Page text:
Thursday, September 15, 2011

Italy, day five

My fifth day in Italy was a challenge of coordination, as Martina and I both wanted to meet our men at the second life base in the skiing town of Cogne and also do a bit of hiking ourselves. I made my second attempt at navigating the roads of northern Italy, which has only been remotely possible thanks to a GPS device that Beat purchased during his last race in France. If it wasn't for GPS, I'd probably be driving in circles down in Torino at this point. I'm still learning to read traffic signs, none of the roads are marked, and even if they were, and every street has a name at least sixteen syllables long, beginning with Strada and continuing on for several seconds in GPS's soothing female voice. The most amazing thing about driving here is the A5 highway, which is mostly routed directly through the mountains in a series of tunnels. The mountain roads are all incredibly winding and narrow and barely squeeze between centuries-old stone buildings. Even the driving here is treacherous, beautiful and exciting.

Martina and I hiked toward Col Loson, which at 3,200 meters is the highest pass on the course. I only made it five miles to 8,000 feet elevation before I caught up with Beat, who was coming down the pass two hours earlier than I expected. He was noticeably tired and limping a bit, and said that he felt more worked than he did after the 2009 Hardrock 100, just 100 kilometers into the Tor des Geants with 230 more to go.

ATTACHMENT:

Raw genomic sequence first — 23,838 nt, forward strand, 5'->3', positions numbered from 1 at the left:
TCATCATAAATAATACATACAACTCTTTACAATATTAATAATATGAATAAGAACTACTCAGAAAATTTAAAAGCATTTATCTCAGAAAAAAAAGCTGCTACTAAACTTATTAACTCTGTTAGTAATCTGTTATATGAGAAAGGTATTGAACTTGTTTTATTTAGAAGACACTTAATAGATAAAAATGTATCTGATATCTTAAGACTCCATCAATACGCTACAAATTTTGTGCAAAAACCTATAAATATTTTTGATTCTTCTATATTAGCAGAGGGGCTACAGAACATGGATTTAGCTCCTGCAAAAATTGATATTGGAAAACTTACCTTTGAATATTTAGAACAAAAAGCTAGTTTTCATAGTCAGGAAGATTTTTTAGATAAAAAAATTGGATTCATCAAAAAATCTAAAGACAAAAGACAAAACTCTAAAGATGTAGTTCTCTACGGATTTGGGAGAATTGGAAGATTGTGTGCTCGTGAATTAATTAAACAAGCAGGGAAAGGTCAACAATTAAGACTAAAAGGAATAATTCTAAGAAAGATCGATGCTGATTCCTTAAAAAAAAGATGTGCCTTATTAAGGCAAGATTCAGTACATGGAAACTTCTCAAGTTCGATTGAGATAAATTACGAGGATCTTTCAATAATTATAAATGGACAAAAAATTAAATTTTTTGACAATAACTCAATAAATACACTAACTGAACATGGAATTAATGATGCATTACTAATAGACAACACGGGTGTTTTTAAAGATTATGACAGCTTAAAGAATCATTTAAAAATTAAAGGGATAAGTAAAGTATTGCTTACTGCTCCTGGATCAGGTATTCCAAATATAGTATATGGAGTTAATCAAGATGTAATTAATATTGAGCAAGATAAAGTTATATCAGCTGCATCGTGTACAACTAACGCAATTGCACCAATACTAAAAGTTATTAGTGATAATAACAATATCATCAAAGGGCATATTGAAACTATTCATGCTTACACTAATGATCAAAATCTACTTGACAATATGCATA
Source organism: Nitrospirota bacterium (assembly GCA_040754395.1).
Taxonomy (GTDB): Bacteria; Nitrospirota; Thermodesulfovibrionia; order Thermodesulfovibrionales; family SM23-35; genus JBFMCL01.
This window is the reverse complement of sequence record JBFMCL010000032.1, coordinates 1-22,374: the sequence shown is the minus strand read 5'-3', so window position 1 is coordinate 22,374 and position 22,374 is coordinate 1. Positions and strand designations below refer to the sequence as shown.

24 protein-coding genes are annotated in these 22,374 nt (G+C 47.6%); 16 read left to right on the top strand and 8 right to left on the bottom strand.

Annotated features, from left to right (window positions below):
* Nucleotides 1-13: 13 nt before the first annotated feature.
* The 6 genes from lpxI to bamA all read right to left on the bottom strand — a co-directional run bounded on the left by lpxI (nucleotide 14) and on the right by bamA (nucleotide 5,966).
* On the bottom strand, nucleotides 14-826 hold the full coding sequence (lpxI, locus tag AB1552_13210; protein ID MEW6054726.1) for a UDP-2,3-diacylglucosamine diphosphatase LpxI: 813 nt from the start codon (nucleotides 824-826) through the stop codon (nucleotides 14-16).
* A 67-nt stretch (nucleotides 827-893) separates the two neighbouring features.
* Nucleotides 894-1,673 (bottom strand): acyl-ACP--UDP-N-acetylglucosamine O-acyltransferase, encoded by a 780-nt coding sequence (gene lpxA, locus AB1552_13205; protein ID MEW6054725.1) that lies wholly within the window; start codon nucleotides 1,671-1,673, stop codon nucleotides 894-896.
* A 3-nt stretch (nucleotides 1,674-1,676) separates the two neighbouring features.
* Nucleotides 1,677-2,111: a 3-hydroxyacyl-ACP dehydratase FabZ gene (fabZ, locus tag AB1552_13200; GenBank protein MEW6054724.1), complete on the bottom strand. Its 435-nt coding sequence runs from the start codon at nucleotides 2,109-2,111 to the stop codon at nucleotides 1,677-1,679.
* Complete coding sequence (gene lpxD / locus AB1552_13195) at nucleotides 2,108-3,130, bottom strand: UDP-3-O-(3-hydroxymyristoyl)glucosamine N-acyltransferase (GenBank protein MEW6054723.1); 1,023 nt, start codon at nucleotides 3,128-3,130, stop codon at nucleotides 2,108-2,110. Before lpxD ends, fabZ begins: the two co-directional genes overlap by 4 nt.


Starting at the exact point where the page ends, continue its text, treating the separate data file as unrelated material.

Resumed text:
But he did still look strong going down the steep trail toward Cogne. Col Loson looses more than 6,000 feet of pure elevation from the top of the pass to the valley. Although Col Loson has one of the more dramatic elevation changes, there are 24 similar passes in this race. Twenty four.

I was still able to catch Beat smiling on occasion.

Beat inside the life base, trying to fix his feet. My job at each of these life bases, which are generally spaced 35-50 kilometers apart, is to bring him things that he requests, massage his shoulders, fetch food, and nod sympathetically as he spews long stream-of-consciousness monologs about the why that last pass was the worst of the lot, so much worse than he remembered from last year.

But even amid the pain and fatigue, he was anxious to move on. This I can understand. It's not just about beautiful scenery and challenge — if it was, Beat would just do what I'm doing, hiking when I feel like hiking and sipping espressos at cafes while I wait for racers to come through town. The suffering is an important part of the experience, a way to draw deeper meaning and understanding from the barrage of sensory input and reduced inhibitions. I can appreciate what Beat is trying to do even as I struggle to fathom it.